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Duchy rankGarhwal
Primary culture
Nepali (Eastern Aryan)

Capital province
Garhwal (511)

Feudal MonarchyGovernment monarchy.png

State religion

Technology group
IndianIndian technology group
Garhwali ideas
Traditions.png Traditions:
−10% Development cost
+1 Attrition for enemies

Autonomy.png Legacy of the 52 Garhs

−0.05 Monthly autonomy change

Fort defense.png Himalayan Kingdom

+10% Fort defense
+10% Garrison size

Morale of armies.png Martial Diplomacy

+10% Morale of armies

National unrest.png Land of Serene Beauty

−1 National unrest

Devotion.png Source of the Ganges

+1 Yearly devotion
+1 Yearly legitimacy

Tolerance own.png Protecting the Land of the Gods

+2 Tolerance of the true faith

Tolerance heretic.png Crossroads of Faith

+1 Tolerance of heretics
+1 Tolerance of heathens

Idea bonus.png Ambition:

−10% Stability cost modifier

Garhwal is a one province minor in the Himalaya, south of the mountain range and north of Flag of Delhi Delhi and Flag of Jaunpur Jaunpur. A delicate situation that can prove a challenge even for experienced players. In history Garhwal remained independent but saw no expansion for almost the entire timeline, and was annexed by Nepal in the early 19th century.



As an Eastern Aryan nation Garhwal can form   Bharat.

 Form Bharat (as Eastern Aryan)

Form the mighty Bharat and bring all the lands of the Indian subcontinent under your rule.

Potential requirements
  • Playing with normal or historical nations

  Bharat does not exist.
The country:

If the country is AI-controlled,

  • it must have at least 15 cities.
  • it can not be a former colonial nation.
  • is not custom nation

The country:

  • is not a subject nation other than a tributary state.
  • is not a nomad nation.
  • is not at war.
  • has a  stability of 3.
  • has embraced   Feudalism
  • has a culture of the Eastern Aryan culture group.
  • owns its core provinces:
    • Multan (506), Lahore (507), Surat (517), Delhi (522), Central Doab (524), Madurai (536), Tondainadu (539), Daulatabad (545), Cuttack (552), Pataliputra (558), Gauda (563), Assam (566), Bidar (1948), Halar (2052), Kumari (4410), and Mansura (4503).


The country:


Garhwal starts out in a difficult situation, with the mighty and often hostile   Delhi to the south and the Himalayas blocking expansion to the north. The player is often faced with the decision to support either   Delhi or   Jaunpur.

Initial movesEdit

  Koch and   Tirhut start out friendly and can be allied from the start in most cases, one might refrain from royal marriages though as they will likely be subject of future conquest. With initial alliances secured Garhwal can work to improve relations with either   Jaunpur or   Delhi, or any other friendly major power in India depending on the situation. One can instantly fabricate claim on   Kangra and declare war as soon as they have a claim, the war should be easy as Kangra often finds itself without allies. After the war Garhwal's development will be nearly doubled, just make sure your armies outnumber the Kangra army as you will be attacking into hills. This will open up possibilities for expansion westward, into   Kashmir and   Ladakh, but make sure to keep out of the way of   Timurids for now and take no province they have a claim on as they start out very powerful and will usually attempt to expand into India.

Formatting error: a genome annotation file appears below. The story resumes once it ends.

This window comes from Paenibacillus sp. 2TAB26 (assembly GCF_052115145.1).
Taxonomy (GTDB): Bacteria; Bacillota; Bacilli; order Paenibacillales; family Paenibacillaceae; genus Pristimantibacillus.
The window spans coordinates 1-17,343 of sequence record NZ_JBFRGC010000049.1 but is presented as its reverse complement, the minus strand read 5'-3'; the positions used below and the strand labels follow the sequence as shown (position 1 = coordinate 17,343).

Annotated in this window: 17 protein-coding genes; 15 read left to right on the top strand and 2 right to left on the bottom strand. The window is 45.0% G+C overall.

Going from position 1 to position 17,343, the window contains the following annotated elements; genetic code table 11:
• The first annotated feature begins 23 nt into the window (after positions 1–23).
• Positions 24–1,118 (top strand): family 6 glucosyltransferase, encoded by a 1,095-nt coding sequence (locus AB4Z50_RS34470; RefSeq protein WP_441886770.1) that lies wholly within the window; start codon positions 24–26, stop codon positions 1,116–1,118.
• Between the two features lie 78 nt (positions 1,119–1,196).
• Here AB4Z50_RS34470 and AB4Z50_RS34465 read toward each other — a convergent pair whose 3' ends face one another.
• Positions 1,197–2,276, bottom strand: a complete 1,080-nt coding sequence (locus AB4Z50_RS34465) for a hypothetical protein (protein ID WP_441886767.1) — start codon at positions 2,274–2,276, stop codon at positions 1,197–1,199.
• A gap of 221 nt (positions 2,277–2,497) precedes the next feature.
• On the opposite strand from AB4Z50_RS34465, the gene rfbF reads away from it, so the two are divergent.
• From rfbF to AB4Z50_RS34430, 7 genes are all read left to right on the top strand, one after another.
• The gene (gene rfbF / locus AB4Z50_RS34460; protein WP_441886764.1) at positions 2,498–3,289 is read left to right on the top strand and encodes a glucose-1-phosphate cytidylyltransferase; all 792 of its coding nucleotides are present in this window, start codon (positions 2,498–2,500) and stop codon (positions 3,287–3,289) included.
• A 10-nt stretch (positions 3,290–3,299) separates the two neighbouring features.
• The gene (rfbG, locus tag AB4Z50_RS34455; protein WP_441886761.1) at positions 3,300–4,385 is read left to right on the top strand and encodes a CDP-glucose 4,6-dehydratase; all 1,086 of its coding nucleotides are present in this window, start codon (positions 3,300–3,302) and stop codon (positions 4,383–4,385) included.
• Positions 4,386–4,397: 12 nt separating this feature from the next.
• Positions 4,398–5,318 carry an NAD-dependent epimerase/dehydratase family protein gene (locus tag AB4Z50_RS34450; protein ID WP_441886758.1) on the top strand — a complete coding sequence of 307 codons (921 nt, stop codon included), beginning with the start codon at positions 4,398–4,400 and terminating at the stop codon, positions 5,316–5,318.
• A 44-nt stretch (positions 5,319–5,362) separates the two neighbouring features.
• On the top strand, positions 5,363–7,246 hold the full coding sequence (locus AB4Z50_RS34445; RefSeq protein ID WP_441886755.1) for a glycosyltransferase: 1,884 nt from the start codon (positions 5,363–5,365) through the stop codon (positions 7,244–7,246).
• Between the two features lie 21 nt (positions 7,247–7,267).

Next Garhwal can take on its eastern neighbour,   Nepal. They also usually find themselves with few or no allies and together with   Koch and   Tirhut the player should be able to beat them. They make a useful vassal, but take one or two provinces to keep them loyal. By now you should be able to secure an alliance with a major power, dissolving the alliances with   Tirhut and   Koch, declaring war and giving their provinces to your new vassal   Nepal might be for the best as rapid expansion is desirable.

Further expansionEdit

Now the player has to choose between expansion into either one of   Jaunpur,   Delhi, or possibly into   Bengal. They will most likely rival each other, so rivaling one will make the other friendly. Keep an eye out for a good time to strike, such as when   Delhi is at war with   Timurids or   Jaunpur with   Bahmanis, and call in your ally and take as much land as you can cope with.

Another option is to expand into   Tibet, however both Tibetan states are tributaries of   Ming so make sure Ming is busy with other wars or become a tributary yourself. However, the Tibetan provinces are of wrong religion and rather poor, so carefully consider whether or not they are worth it.

Keep an eye on what is going on in southern India, usually either   Bahmanis or   Vijayanagar will become a dominant power in time and can stop the player's expansion dead in its tracks. This should obviously be avoided so keeping them both about equally strong until you can defeat them should be a priority.

In the west   Timurids will most likely fall apart, meaning expansion into Persia is possible.


As Garhwal own and maintain 52 forts without going into debt.
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